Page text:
Most appraisals for lending purposes occur after you sign a sales agreement, but the appraisal affirms the selling price objectively. Banks decide on credit terms based on the current marketability of your home. You generally clean your home to show a prospective buyer. In a sense, you could think of your appraiser as a buyer who assesses the value of your home for the bank. While it’s not necessary to present a clean home for the appraisal, it could intangibly create a more favorable impression.
Principle of Substitution
Appraisers bring an objective eye to the valuation process. Unlike lenders or homeowners, an appraiser has nothing to gain from his valuation analysis. Appraisals are subject to standards outlined in the Uniform Standards of Professional Appraisal Practice (USPAP), and reports are generally reviewed by other appraisal professionals to ensure the report complies with the USPAP. An appraisal for market value depends heavily on the selling price of similar homes in your market. According to the California Department of Real Estate, the appraisal process will set your home's value based on what it costs to purchase another desirable home like yours. Even though you have agreed on a price with a buyer, the appraiser treats the home as though it is still competing for its appeal in the market.
Condition and Depreciation
An appraiser must report on anything she can observe that could affect the home’s value in the competitive market. Your appraiser assesses the condition of your home and takes pictures to support her comments. Real estate agents will tell you that excessive clutter detracts from your home’s features and could make a difference on your ultimate selling price. Appraisers can attempt to disregard your home’s untidiness, but they are not immune to the subjective impression it creates. Clutter can sometimes hide positive features in your home. The dirty kitchen floor may appear old and reflect general lack of maintenance. Your appraisal will depreciate your home for wear and tear. A number of little issues can add up to a loss of value for your home.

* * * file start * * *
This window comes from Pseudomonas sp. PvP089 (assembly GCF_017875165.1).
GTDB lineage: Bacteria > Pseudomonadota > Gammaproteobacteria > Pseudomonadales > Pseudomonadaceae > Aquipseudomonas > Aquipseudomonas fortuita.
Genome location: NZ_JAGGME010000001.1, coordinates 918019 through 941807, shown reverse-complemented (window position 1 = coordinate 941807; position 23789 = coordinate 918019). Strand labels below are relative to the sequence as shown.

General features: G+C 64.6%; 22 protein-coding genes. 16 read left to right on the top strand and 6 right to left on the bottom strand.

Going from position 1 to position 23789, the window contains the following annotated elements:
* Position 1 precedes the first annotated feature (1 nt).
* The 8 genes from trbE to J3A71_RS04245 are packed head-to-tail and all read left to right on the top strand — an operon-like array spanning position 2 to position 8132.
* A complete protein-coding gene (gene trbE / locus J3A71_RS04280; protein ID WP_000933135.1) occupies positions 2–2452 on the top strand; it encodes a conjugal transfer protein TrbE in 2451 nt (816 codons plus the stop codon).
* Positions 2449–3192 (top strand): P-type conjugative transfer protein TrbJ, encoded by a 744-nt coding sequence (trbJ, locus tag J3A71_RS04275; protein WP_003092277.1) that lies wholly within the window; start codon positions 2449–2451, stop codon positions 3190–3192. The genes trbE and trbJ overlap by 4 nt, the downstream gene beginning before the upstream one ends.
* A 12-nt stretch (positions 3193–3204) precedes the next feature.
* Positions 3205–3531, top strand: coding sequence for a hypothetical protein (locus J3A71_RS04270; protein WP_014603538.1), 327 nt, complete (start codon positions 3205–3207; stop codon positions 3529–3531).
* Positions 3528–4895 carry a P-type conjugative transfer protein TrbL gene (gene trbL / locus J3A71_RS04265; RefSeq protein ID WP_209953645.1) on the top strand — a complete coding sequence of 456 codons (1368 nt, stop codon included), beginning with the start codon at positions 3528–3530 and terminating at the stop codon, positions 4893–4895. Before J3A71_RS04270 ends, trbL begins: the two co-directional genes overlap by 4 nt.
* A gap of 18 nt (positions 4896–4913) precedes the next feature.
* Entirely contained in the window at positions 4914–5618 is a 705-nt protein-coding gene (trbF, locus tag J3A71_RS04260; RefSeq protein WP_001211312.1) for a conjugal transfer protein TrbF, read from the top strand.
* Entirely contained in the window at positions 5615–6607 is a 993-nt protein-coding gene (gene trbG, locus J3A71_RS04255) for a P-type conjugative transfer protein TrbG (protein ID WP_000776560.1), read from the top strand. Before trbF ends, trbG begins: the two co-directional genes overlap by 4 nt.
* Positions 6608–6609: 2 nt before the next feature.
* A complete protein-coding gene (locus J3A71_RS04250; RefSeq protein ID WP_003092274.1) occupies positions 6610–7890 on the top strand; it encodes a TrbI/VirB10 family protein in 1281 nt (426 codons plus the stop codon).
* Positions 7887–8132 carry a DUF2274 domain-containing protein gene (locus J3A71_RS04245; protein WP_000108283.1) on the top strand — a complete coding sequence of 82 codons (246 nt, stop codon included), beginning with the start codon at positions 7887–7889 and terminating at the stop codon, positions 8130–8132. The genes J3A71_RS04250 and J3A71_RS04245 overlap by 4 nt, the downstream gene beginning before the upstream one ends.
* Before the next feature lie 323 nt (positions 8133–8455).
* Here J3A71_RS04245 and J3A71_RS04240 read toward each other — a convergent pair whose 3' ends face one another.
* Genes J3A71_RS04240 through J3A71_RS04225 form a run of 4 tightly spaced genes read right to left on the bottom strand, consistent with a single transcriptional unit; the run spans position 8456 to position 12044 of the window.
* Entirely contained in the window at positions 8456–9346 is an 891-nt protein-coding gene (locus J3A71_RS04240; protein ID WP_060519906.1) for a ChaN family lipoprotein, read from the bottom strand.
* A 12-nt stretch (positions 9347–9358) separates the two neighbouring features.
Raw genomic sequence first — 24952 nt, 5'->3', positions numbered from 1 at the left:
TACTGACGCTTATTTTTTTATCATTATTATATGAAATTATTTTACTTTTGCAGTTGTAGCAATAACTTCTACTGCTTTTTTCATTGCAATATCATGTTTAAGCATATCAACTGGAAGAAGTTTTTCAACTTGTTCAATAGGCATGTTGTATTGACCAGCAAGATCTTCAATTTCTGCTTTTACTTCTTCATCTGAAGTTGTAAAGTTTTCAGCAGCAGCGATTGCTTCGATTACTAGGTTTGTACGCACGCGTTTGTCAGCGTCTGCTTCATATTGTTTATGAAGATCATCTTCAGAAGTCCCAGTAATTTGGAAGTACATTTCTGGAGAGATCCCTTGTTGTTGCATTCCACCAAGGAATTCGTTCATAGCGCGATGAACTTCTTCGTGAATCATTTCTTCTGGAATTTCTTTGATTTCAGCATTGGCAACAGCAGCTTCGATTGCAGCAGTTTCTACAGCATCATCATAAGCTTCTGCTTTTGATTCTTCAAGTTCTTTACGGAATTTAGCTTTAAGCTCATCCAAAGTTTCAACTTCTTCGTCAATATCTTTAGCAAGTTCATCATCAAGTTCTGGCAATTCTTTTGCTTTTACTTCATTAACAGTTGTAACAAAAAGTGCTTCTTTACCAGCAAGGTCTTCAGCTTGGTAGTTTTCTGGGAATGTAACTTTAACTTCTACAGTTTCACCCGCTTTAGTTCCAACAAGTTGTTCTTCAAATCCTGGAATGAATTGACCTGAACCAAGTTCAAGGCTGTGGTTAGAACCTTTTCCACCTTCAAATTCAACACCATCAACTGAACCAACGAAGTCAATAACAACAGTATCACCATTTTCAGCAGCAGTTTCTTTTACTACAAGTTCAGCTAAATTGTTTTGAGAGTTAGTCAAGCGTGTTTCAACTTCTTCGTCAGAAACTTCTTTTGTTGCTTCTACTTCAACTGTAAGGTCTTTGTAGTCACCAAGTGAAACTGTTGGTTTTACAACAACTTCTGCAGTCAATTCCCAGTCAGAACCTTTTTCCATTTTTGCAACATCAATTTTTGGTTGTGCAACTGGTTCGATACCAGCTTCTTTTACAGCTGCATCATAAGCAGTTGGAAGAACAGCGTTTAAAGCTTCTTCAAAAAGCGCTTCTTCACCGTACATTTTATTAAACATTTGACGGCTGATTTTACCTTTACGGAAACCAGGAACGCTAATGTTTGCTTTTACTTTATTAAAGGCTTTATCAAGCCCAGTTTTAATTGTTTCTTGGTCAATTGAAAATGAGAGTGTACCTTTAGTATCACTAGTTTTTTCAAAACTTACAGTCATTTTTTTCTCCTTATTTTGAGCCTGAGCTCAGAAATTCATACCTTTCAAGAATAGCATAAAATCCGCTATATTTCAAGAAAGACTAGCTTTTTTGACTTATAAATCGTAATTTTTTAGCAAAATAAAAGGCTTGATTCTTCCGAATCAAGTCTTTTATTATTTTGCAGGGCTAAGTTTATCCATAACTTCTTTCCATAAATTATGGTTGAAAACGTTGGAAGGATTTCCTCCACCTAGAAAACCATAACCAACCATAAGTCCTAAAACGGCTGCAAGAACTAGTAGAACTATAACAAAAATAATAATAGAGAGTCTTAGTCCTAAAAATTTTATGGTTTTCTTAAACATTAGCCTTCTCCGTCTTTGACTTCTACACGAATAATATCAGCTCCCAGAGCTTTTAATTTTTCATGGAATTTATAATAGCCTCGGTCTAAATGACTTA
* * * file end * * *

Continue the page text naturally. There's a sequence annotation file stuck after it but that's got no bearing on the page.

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Appraisal reports state your home’s actual age and its effective age. Appraisers judge the wear and tear on your home based on their observations. For example, if you own a 50-year-old home but have maintained it and remodeled the kitchen and bathrooms, the appraiser may report an effective age of 25 years. That dirty kitchen floor, however, could mean the appraiser adds three years to your home’s effective age. Depending on your local housing market, a few extra years can reduce your home’s value by thousands of dollars. According to an FNC, Inc. presentation about appraisal review standards, effective age is generally based on the appraiser’s opinion rather than on definitive market numbers. His opinion about how you maintain your home can reasonably support his assertions about how quickly your home is deteriorating. He will report his observations, but the condition of your home could also raise questions about things he cannot see.
Present your home to an appraiser in the same way you would present it to buyers. USPAP asks appraisers to look at the property with the eyes of an objective buyer and to judge its competitive appeal in the market. There’s no way to know in advance what kinds of features an appraiser will notice or how much she will be influenced by your home’s cleanliness. A clean and tidy home may suggest that you have maintained your home well and could reduce its effective age. As long as your appraiser can defend her opinion of your home’s condition, lenders will accept her analysis. If you show her your home at its best, you will remove any doubt that a messy house will negatively influence its value.
- Sweeping kitchen floor image by kuhar from Fotolia.com